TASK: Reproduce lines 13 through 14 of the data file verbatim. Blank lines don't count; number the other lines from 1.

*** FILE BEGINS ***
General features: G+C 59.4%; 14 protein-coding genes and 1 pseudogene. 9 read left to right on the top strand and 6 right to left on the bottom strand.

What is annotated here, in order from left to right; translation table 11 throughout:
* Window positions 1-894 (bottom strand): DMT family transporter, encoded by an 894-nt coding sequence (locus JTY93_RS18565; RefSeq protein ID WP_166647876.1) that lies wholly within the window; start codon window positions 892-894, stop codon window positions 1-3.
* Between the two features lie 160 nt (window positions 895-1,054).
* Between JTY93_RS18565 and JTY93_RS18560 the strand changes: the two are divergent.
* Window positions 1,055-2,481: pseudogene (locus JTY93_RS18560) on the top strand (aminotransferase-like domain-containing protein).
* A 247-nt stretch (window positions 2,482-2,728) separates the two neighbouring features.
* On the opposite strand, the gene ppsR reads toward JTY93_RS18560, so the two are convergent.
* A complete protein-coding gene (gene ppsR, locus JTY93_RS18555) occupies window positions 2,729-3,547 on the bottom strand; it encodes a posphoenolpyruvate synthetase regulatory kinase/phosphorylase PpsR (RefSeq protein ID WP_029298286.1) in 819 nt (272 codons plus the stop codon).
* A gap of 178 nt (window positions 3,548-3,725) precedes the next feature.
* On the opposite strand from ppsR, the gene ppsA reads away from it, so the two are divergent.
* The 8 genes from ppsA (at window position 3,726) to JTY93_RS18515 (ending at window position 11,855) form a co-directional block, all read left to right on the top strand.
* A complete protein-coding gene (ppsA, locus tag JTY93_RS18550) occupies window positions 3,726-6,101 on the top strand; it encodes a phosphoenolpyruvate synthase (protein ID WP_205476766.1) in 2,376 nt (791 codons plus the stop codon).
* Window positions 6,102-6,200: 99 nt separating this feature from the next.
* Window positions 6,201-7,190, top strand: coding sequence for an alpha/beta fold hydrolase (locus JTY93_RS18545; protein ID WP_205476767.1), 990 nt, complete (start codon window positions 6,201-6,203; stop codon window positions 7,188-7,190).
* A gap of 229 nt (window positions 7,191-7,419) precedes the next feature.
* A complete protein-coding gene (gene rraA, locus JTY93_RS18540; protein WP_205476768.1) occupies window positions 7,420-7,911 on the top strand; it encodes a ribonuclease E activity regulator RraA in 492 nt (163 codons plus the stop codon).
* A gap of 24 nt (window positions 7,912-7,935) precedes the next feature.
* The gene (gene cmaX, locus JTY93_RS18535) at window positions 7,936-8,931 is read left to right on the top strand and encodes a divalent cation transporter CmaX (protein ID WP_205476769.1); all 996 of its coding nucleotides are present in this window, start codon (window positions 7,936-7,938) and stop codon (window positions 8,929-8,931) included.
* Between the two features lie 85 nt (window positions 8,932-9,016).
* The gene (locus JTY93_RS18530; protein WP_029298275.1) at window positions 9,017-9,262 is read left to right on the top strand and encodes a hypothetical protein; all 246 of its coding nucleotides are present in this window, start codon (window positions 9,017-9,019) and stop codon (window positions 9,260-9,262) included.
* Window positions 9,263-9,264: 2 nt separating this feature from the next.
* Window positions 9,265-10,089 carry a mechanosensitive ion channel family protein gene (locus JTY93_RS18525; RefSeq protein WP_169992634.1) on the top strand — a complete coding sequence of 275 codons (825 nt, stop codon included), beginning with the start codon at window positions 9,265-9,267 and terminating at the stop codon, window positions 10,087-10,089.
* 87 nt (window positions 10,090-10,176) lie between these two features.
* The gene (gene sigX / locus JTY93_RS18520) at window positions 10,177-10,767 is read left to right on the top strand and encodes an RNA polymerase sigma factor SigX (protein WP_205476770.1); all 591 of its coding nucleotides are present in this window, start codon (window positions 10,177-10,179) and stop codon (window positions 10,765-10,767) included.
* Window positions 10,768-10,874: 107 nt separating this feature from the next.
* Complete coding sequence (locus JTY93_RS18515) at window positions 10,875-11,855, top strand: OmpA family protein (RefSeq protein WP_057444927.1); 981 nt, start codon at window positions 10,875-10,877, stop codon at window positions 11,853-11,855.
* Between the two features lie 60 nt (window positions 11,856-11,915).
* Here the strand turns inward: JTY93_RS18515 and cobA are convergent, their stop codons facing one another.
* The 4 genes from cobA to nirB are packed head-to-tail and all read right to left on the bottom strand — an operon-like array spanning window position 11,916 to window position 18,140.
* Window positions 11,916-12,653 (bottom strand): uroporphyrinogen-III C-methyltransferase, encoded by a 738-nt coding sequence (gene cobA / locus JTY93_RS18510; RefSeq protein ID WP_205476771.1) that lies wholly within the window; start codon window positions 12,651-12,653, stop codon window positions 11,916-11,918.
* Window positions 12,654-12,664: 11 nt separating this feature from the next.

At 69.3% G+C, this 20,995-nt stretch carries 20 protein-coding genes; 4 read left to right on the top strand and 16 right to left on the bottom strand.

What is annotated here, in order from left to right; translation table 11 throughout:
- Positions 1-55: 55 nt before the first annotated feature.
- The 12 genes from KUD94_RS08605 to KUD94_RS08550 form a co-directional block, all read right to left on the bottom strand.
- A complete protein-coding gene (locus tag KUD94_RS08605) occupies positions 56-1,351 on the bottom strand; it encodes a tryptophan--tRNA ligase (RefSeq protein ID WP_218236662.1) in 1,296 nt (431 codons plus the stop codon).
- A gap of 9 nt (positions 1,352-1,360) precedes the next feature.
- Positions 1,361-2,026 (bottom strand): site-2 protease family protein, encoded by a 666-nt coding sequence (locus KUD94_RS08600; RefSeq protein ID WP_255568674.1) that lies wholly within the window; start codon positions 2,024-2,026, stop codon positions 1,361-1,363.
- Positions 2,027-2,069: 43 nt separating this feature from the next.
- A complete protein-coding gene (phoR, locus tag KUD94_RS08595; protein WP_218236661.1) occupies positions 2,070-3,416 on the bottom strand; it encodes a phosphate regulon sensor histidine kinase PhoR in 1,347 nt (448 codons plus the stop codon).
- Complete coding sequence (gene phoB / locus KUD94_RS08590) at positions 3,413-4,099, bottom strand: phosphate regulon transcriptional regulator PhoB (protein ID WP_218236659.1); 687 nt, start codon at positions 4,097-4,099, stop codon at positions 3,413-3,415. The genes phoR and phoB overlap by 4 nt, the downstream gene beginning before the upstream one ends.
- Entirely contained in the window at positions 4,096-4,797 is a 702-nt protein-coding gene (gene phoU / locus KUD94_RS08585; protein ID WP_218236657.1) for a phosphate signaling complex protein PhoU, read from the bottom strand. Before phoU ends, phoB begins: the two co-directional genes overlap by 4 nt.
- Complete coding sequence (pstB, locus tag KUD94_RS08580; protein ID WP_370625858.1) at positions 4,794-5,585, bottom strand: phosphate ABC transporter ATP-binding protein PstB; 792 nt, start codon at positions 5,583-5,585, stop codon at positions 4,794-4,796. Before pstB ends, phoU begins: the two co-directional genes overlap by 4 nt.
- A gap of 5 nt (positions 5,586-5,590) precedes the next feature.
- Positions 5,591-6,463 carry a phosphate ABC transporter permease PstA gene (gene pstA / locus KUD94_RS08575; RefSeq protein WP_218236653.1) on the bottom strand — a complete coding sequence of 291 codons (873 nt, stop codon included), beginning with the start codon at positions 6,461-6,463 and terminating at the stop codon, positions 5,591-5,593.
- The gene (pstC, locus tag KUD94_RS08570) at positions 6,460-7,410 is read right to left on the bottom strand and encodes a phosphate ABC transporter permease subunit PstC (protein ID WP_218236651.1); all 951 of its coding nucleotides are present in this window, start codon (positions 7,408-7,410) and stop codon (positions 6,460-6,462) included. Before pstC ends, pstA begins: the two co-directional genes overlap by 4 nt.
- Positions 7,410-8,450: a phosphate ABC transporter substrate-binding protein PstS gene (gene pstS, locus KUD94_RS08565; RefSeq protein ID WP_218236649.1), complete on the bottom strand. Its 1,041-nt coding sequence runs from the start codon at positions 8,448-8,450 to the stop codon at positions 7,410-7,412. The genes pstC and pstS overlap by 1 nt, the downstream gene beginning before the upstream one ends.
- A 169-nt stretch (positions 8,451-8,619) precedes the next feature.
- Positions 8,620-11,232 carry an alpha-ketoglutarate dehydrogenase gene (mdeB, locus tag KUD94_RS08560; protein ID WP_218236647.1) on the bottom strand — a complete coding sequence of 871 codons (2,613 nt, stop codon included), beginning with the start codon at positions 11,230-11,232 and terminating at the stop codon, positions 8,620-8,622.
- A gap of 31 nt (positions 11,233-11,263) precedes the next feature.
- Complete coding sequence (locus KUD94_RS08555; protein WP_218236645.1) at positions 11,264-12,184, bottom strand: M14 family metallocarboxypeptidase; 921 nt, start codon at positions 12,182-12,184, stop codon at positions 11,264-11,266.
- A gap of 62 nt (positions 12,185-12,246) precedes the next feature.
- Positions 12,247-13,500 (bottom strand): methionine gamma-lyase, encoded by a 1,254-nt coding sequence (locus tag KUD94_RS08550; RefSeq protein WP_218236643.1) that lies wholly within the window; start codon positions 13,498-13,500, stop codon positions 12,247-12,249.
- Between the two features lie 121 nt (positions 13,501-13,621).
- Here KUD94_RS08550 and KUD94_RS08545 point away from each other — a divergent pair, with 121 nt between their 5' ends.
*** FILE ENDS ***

* A complete protein-coding gene (ppsA, locus tag JTY93_RS18550) occupies window positions 3,726-6,101 on the top strand; it encodes a phosphoenolpyruvate synthase (protein ID WP_205476766.1) in 2,376 nt (791 codons plus the stop codon).
* Window positions 6,102-6,200: 99 nt separating this feature from the next.